C-Weed and Ali Fontaine made the trip out to Niagara Falls, NY where they were collectively nominated for 4 awards! After an entertaining evening, Ali Fontaine walked away with the award for “Best Country CD”! Here’s what the press has to say about Ali’s recent achievements:
“Ali Fontaine is having a busy spring. The up-and-coming country songstress picked up a Native American Music Award (NAMA) for Best Country Recording last weekend in Niagara Falls, New York, where she was also up for Songwriter of the Year and Best Female Artist. A double winner at the APCMAs in 2011, she has six nominations already for her first recording. Her single, “Fight for You” hit the #1 spot on the National Aboriginal Top 40 Countdown earlier this month and she’s gearing up to shoot a new video for her song “Ignorance” from album Diamond in the Rough. Local audiences can catch Fontaine live when she takes stage at the Sagkeeng Arena Multiplex on May 19 for an album fundraiser show, along with a few friends including C-Weed. Meanwhile, you can download the chart-topping “Fight for You”, this week’s featured song.”-Manitoba Music
VideoAli Fontaine takes home Native American Music Award
Posted by Anna Lazowski, SCENE Producer | Tuesday May 14, 2013
Ali Fontaine has been collecting awards since releasing her debut album. (courtesy Ali Fontaine)
Country singer Ali Fontaine added another music award to her collection over the weekend.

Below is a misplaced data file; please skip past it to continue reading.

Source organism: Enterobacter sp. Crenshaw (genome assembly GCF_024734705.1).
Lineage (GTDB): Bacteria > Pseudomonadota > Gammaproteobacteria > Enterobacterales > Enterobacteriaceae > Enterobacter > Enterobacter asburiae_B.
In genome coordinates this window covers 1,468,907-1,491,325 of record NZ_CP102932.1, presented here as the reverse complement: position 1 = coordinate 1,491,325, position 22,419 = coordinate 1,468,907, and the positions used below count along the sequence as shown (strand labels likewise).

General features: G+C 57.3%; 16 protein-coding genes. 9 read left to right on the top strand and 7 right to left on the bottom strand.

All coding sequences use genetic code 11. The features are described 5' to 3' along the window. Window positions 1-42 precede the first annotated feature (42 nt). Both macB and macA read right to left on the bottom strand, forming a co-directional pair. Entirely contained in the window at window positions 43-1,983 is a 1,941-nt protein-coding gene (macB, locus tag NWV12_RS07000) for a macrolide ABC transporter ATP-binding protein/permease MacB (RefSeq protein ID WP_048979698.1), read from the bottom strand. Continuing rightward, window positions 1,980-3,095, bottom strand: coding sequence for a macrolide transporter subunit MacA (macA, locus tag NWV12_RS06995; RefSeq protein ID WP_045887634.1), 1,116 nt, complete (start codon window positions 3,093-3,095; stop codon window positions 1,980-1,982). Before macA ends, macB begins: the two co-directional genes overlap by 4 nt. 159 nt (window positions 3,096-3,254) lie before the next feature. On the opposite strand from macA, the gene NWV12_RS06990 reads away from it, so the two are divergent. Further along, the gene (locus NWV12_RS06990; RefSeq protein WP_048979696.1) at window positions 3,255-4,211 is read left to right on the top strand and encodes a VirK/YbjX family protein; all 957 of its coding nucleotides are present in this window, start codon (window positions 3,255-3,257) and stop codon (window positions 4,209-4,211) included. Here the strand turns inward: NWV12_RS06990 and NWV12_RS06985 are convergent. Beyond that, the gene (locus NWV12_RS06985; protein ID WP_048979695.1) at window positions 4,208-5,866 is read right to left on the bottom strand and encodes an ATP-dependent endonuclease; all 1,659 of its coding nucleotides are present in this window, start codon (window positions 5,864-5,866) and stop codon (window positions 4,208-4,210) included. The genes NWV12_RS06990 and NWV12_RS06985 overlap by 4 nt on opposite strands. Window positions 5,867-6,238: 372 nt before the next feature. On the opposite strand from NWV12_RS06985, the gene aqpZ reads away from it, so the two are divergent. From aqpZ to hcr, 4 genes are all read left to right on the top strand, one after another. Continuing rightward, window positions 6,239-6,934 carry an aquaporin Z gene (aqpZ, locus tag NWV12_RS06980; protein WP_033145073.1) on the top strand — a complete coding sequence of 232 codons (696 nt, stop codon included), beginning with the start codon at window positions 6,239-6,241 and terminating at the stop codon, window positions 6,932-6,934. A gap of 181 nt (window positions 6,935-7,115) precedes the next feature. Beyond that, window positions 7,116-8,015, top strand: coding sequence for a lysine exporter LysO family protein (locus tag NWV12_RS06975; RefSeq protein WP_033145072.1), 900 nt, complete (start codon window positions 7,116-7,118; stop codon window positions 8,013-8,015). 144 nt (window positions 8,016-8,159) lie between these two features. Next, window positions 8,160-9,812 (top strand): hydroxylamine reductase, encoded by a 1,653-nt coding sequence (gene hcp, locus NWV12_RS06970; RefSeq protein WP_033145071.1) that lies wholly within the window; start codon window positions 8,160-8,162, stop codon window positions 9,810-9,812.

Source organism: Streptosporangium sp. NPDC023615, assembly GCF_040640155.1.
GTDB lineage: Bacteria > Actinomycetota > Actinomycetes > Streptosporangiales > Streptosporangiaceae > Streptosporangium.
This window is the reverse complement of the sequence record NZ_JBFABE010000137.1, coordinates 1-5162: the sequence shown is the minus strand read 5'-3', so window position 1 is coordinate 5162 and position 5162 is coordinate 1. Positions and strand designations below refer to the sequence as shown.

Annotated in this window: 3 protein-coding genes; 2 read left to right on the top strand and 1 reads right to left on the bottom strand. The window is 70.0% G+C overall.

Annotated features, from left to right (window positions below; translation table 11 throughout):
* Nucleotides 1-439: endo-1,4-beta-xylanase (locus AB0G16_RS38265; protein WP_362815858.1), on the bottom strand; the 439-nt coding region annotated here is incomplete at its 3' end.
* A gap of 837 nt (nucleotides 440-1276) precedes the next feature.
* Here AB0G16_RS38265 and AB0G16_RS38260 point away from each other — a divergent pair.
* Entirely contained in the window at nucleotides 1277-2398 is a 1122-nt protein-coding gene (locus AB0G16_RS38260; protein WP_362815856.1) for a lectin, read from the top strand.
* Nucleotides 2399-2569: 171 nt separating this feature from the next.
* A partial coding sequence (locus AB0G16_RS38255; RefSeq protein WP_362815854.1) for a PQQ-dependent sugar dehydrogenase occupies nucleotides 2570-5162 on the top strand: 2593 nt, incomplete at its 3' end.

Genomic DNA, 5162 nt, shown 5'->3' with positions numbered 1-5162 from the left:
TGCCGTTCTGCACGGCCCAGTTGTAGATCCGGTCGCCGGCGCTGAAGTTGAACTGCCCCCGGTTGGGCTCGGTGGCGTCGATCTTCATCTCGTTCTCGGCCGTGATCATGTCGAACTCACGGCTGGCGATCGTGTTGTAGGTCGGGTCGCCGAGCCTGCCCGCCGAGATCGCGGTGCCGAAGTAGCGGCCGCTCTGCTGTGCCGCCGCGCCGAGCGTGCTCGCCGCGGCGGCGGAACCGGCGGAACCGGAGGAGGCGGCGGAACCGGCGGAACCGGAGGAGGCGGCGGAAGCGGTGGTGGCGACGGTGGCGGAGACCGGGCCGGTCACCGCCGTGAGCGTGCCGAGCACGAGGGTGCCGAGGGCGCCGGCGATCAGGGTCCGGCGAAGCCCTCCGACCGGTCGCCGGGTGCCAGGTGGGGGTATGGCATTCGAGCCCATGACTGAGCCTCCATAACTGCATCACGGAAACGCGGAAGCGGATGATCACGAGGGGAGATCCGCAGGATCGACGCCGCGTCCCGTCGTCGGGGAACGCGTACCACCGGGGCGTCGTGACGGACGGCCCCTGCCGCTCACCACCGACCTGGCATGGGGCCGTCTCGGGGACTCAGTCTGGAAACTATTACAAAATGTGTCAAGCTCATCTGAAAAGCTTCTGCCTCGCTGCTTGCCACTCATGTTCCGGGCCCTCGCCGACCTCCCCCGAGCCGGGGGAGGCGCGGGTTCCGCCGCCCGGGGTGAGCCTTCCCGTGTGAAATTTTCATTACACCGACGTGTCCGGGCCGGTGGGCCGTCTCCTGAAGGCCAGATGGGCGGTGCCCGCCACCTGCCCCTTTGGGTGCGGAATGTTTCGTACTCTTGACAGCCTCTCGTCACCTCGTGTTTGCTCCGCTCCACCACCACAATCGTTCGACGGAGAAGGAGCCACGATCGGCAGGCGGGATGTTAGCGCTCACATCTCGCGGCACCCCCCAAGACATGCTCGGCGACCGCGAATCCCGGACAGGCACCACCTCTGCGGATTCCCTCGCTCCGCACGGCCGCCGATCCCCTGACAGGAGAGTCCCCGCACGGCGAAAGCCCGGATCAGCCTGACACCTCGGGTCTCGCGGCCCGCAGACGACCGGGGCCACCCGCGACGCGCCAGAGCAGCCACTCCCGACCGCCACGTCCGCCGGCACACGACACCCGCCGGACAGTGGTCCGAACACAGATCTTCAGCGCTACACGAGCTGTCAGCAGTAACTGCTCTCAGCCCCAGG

She was nominated in multiple categories at the Native American Music Awards (NAMAs), including for Songwriter of the Year and Best Female Artist but took the trophy for Best Country Recording.
“It was very exciting and overwhelming in a very positive way to be winning awards at the start of my career. My first wins at the APCMAs in 2011 really helped jump start my career and bring exposure to my music,” she said.
Originally from Sagkeeng First Nation, the Manitoba singer has attracted a lot of attention in her relatively short musical career.
Her self-titled debut earned Fontaine Aboriginal Peoples Choice Music Awards in two categories in 2011, for an album she completed while still in high school.
Fontaine is still finding the balance between studying while working as a musician. After high school, she enrolled at the University of Manitoba intending to earn degrees in history and native studies before pursuing a law degree, but changed her mind.
“After my first year I realized the path and courses I was taking were not the field I wanted to get into. So I decided to switch and enroll in the business administration program at Red River College,” she said. “Being a musician is a job that requires a lot of self motivation and is a lot like running your own business. I figure with this field I can apply my business skills with my music and take full control of my career.”
When she’s not performing or studying, Fontaine also does motivational speaking, sharing her own experiences with bullying, pursuing a career in music and being proud of her heritage.
“Growing up as a kid I was really insecure and reserved, but by singing, writing and creating, my self esteem grew and most importantly messages I wanted to send out were being released without feeling shy,” she explained.
“I feel compelled to speak because it not only lets me get to know more people but it also gives me the opportunity to share the lessons I’ve learned.”
-CBC Manitoba Scene